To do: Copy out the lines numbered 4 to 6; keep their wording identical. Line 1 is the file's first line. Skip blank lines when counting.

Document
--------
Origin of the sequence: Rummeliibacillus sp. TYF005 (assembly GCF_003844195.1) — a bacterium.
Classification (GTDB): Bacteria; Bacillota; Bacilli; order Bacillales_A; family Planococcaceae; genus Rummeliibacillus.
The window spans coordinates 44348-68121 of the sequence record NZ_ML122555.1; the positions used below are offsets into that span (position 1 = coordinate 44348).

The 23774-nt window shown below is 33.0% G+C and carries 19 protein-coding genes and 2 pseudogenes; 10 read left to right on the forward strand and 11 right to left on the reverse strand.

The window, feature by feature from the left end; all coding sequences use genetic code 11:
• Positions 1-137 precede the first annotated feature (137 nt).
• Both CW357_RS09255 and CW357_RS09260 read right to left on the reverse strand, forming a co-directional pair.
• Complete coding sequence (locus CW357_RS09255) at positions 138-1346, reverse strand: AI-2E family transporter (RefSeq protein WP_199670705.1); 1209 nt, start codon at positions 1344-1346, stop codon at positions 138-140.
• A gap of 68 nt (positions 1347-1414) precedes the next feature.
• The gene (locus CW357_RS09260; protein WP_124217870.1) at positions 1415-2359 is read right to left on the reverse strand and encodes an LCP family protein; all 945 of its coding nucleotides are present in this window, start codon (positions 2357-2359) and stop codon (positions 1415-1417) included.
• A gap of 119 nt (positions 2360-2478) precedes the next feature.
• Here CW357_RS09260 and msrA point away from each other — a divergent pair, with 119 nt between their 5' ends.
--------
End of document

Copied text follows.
The 23774-nt window shown below is 33.0% G+C and carries 19 protein-coding genes and 2 pseudogenes; 10 read left to right on the forward strand and 11 right to left on the reverse strand.

The window, feature by feature from the left end; all coding sequences use genetic code 11:
• Positions 1-137 precede the first annotated feature (137 nt).